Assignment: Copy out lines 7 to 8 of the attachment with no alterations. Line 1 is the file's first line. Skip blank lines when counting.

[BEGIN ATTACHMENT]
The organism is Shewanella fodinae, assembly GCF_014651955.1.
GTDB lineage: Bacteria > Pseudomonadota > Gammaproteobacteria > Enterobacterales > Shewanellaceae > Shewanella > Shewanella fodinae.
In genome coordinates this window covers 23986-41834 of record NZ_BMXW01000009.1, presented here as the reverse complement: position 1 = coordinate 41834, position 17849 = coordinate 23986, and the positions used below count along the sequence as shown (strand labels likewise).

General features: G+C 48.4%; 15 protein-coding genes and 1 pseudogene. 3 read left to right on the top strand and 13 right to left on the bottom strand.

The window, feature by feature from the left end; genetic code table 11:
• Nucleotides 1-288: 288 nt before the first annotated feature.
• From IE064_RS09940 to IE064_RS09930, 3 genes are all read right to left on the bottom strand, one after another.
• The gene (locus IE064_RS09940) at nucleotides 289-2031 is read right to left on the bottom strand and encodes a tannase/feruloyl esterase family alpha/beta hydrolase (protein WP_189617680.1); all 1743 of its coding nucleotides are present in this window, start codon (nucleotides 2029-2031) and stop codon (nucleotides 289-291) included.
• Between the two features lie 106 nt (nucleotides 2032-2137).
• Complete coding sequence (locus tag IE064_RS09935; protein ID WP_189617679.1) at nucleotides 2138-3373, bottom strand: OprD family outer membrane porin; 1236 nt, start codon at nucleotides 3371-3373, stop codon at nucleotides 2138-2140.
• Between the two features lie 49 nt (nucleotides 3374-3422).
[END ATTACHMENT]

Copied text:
• From IE064_RS09940 to IE064_RS09930, 3 genes are all read right to left on the bottom strand, one after another.
• The gene (locus IE064_RS09940) at nucleotides 289-2031 is read right to left on the bottom strand and encodes a tannase/feruloyl esterase family alpha/beta hydrolase (protein WP_189617680.1); all 1743 of its coding nucleotides are present in this window, start codon (nucleotides 2029-2031) and stop codon (nucleotides 289-291) included.